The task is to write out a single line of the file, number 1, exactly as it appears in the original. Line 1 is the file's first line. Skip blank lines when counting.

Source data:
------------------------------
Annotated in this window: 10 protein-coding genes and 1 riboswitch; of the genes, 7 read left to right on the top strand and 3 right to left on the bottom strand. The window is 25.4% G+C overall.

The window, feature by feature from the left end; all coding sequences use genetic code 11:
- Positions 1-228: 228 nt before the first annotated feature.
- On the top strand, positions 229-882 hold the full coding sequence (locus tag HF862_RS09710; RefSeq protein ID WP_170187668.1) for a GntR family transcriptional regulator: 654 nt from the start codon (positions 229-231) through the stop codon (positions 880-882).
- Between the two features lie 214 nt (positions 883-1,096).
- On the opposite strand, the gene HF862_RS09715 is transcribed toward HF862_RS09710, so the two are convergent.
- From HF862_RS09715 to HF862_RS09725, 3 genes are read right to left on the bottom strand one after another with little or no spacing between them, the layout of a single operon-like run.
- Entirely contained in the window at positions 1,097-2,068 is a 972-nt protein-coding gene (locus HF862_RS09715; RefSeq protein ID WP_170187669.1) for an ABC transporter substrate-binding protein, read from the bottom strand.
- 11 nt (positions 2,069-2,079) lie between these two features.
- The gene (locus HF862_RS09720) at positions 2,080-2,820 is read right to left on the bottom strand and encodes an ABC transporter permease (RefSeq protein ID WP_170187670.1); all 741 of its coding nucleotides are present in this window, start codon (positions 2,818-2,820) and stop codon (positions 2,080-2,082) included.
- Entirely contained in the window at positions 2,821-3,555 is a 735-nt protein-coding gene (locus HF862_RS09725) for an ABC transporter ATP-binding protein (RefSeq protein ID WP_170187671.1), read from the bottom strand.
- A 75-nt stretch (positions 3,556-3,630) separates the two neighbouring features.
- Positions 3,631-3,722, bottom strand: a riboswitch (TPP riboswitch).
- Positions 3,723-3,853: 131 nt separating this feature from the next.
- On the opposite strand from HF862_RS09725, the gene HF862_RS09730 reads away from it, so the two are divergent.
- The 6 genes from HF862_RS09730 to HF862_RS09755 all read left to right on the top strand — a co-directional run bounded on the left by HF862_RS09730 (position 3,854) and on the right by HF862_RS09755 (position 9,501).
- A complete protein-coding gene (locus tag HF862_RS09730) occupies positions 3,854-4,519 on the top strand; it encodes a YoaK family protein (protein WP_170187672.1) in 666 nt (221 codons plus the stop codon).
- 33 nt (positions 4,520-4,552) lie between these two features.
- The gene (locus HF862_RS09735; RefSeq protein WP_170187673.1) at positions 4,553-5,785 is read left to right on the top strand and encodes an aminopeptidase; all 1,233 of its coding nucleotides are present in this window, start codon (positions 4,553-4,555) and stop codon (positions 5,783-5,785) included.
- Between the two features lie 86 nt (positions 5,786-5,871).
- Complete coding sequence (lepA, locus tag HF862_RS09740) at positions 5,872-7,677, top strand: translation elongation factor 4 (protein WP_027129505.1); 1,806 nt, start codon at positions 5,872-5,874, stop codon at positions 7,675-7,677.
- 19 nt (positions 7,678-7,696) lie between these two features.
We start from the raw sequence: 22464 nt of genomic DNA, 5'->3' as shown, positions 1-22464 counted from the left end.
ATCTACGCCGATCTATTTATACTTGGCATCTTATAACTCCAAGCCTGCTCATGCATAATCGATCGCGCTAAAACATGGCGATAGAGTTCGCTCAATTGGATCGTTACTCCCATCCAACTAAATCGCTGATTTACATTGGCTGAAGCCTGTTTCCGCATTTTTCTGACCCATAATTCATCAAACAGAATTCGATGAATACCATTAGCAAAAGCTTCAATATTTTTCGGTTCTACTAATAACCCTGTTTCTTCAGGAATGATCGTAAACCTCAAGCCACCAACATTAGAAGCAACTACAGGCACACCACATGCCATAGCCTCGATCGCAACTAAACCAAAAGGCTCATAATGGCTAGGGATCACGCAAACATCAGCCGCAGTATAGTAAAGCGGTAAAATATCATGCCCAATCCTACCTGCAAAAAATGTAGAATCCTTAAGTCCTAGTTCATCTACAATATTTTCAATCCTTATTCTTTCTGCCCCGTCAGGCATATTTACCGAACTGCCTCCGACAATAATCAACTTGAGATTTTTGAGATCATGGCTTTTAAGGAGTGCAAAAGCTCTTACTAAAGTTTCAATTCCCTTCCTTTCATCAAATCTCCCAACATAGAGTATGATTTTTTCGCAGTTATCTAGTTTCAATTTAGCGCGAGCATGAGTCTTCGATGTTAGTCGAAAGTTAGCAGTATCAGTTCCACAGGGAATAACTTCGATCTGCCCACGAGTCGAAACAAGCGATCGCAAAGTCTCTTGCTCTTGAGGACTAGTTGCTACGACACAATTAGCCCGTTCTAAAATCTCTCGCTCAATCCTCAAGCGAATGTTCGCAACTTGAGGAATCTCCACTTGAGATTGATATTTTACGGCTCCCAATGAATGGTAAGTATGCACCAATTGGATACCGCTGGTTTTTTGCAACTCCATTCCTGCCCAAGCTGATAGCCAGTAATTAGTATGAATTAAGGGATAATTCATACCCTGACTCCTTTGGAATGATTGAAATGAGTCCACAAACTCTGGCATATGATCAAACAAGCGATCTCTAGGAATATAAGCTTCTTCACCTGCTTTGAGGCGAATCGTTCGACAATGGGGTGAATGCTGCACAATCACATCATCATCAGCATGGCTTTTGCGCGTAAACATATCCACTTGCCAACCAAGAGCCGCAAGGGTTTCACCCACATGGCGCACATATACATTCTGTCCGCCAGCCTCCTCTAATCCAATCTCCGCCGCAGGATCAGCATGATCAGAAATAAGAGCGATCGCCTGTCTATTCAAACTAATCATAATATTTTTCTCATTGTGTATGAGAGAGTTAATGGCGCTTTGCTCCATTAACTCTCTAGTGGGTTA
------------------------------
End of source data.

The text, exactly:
Annotated in this window: 10 protein-coding genes and 1 riboswitch; of the genes, 7 read left to right on the top strand and 3 right to left on the bottom strand. The window is 25.4% G+C overall.